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Authors: Olga Kovalchuk et al.

Link to paper:

Journal/ Pre-Print: Preprints

Key Words: COVID-19; SARS-CoV2; ACE2 receptor; medical cannabis; CBD

Research Highlights

· Identification of 13 high-Cannabinoid cannabidiol (CBD) C.sativa extracts that modulate ACE2 gene expression and protein levels in artificial 3D models of oral, airway and intestinal human tissues.

· Some high-CBD C.sativa extracts down-regulate serine protease TMPRSS2.

· High-CBD C.sativa extracts may be used for diminishing COVID-19 transmission and as adjunct to the chosen treatment.


Entry of the SARS-COV-2 virus is mediated by the ACE2 receptor. Modulation of ACE2 receptor expression could therefore reduce disease susceptibility. Cannabinoid cannabidiol (CBD) has been shown to alter gene expression harbours anti-inflammatory properties. Using 3D models of oral, airway and intestinal tissues, Kovalchuk et al. identified 13 out of 800 Cannabis sativa lines that contained high levels of CBD capable of decreasing gene and protein expression of ACE2 and TMPRSS2, a serine protease also required for SARS-COV-2 viral entry. The researchers propose high CBD C. sativa as a potential adjunct therapeutic to decrease oral viral entry.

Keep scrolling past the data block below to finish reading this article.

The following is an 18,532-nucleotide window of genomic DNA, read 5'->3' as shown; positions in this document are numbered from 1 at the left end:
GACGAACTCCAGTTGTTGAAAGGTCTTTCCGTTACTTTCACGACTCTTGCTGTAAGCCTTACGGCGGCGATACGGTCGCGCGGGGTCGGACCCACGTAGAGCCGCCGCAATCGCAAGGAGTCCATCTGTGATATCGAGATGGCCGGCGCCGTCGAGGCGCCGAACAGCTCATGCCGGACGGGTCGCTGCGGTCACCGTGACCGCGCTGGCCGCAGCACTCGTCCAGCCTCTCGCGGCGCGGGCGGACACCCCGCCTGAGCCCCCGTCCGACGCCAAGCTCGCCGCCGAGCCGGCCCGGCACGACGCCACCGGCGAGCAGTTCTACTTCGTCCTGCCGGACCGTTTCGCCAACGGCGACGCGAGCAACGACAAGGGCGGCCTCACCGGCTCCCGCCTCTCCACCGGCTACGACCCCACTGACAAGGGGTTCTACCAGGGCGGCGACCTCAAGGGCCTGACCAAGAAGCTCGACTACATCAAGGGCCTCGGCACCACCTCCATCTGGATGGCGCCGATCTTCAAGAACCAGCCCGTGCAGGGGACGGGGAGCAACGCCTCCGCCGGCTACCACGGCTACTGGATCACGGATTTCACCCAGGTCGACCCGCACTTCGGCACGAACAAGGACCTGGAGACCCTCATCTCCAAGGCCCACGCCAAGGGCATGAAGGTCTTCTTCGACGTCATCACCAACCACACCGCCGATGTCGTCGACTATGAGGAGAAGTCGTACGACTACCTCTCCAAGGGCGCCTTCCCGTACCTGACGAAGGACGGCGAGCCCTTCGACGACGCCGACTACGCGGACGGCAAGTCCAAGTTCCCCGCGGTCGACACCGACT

Impact for SARS-CoV2/COVID19 research efforts

Inhibit of SARS-CoV2/COVID19 transmission: Authors purpose C.sativa extract mouth wash as a preventative treatment to be carried out at home.

Treat of SARS-CoV2/COVID19 positive individuals: C.sativa extract mouth wash could be employed as an adjunct to theraphy.

Study Type

· Testing of different Cannabis sativa lines and extracts for in in vitro 3D organoid study containing human-derived human cells.

Strengths and limitations of the paper

Novelty: Identification of C. sativa extracts that can regulate the expression of ACE2 receptor.

Standing in the field: As far as we are aware, this is the first paper to suggest cannabinoids can regulate the expression of the ACE2 receptor.

Appropriate statistics: No. Only 2 samples used in the majority of this paper for each group. Therefore, students t-test is likely not possible.

Viral model used: No viral model used. Tissue models: EpiAirwayTM, EpiOralTM, EpiIntestinalTM tissues (Mattek Life Sciences).

Translatability: Authors suggest that oral mouthwashes containing the highest performing CBD extracts could be used to inhibit viral entry by decreasing expression of ACE2. However, they showed decreased expression of ACE2 in 3D organoids as a result of 24-hour exposure to CBD. Therefore, translatability is questionable. They also do not show how viral entry is affected subsequent to down regulation of ACE2 expression in 3D organoids.

Main limitations: Limited n number. Quantification not robust. Stats from n=2? Unclear HPLC analysis of C.sativa extracts and poor characterisation of the ratio between the various components of the plant extract. No ladder on western blot. ECL quantification difficult as GAPDH control is not clear.